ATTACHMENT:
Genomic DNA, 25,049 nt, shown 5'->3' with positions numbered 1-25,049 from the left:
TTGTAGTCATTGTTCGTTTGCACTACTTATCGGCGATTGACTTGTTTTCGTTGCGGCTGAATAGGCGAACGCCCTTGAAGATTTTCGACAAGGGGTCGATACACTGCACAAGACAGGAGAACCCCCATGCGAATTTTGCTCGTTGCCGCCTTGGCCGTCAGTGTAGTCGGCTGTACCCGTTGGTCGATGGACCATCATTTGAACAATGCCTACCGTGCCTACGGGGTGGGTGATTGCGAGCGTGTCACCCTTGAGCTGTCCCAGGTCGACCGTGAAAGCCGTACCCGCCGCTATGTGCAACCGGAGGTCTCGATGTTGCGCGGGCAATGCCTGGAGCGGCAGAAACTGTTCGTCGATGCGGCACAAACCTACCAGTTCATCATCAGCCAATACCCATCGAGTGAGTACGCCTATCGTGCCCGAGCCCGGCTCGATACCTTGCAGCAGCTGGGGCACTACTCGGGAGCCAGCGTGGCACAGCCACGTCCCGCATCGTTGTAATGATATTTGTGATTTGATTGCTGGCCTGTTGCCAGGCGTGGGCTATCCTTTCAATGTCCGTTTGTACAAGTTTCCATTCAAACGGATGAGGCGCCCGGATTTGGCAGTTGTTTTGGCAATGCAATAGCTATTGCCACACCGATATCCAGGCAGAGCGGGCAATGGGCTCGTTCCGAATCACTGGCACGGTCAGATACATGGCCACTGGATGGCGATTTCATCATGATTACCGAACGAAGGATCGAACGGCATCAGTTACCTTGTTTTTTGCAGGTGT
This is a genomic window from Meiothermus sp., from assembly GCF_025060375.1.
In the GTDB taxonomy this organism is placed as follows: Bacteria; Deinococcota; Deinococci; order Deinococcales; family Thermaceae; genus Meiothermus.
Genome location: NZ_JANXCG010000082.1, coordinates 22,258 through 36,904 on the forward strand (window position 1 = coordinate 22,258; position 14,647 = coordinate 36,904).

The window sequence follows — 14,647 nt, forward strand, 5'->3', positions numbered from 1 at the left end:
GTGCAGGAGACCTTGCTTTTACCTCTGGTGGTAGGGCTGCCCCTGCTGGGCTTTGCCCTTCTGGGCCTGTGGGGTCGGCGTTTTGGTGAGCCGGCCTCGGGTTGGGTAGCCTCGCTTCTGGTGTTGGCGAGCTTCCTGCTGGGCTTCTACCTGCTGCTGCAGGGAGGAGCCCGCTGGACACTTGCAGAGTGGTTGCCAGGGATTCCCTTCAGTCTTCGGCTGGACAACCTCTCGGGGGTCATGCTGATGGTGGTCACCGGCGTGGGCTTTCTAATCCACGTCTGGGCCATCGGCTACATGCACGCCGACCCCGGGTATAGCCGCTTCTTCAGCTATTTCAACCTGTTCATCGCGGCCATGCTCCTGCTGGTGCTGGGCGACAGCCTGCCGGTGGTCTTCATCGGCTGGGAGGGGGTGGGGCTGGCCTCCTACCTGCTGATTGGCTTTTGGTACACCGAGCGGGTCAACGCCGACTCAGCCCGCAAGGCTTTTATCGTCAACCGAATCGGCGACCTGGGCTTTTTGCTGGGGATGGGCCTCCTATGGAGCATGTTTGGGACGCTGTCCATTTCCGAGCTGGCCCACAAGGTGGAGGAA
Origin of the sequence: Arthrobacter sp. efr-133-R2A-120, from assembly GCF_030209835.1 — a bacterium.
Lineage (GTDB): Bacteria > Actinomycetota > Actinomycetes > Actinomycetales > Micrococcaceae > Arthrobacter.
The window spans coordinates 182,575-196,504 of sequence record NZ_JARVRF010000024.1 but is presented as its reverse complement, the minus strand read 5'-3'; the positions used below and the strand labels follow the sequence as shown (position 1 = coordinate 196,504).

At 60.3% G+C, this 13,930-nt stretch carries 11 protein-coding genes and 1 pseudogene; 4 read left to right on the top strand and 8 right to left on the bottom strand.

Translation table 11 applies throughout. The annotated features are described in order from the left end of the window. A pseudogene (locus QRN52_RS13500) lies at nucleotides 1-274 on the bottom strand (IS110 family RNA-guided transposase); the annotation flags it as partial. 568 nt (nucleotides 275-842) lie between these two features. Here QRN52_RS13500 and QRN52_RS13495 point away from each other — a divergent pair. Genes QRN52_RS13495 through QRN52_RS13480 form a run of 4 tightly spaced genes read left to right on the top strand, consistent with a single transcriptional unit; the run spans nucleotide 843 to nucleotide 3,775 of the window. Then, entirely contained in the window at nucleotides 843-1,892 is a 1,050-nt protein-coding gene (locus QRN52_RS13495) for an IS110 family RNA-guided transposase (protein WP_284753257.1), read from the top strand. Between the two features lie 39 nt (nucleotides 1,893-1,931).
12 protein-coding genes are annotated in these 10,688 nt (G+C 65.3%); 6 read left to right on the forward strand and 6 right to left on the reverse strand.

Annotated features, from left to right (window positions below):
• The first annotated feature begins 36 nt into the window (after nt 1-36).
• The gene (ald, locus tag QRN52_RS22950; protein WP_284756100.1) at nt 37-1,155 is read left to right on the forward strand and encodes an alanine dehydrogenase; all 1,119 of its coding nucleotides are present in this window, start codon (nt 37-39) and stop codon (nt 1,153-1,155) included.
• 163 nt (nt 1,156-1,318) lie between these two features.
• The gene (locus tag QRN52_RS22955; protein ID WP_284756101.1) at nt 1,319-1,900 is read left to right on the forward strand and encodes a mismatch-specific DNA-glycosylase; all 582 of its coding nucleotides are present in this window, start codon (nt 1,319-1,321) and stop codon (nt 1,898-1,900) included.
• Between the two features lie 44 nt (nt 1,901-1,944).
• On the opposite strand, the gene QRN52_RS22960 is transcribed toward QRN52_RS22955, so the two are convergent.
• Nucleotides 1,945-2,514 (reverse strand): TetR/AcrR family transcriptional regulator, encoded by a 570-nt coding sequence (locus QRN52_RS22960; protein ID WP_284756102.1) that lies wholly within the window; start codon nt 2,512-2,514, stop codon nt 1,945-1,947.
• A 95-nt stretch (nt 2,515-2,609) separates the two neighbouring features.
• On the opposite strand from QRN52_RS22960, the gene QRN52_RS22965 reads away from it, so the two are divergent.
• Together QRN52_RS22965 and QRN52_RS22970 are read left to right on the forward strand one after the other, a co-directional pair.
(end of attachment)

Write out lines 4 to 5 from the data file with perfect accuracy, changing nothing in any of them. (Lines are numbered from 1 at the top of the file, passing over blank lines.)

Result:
In the GTDB taxonomy this organism is placed as follows: Bacteria; Deinococcota; Deinococci; order Deinococcales; family Thermaceae; genus Meiothermus.
Genome location: NZ_JANXCG010000082.1, coordinates 22,258 through 36,904 on the forward strand (window position 1 = coordinate 22,258; position 14,647 = coordinate 36,904).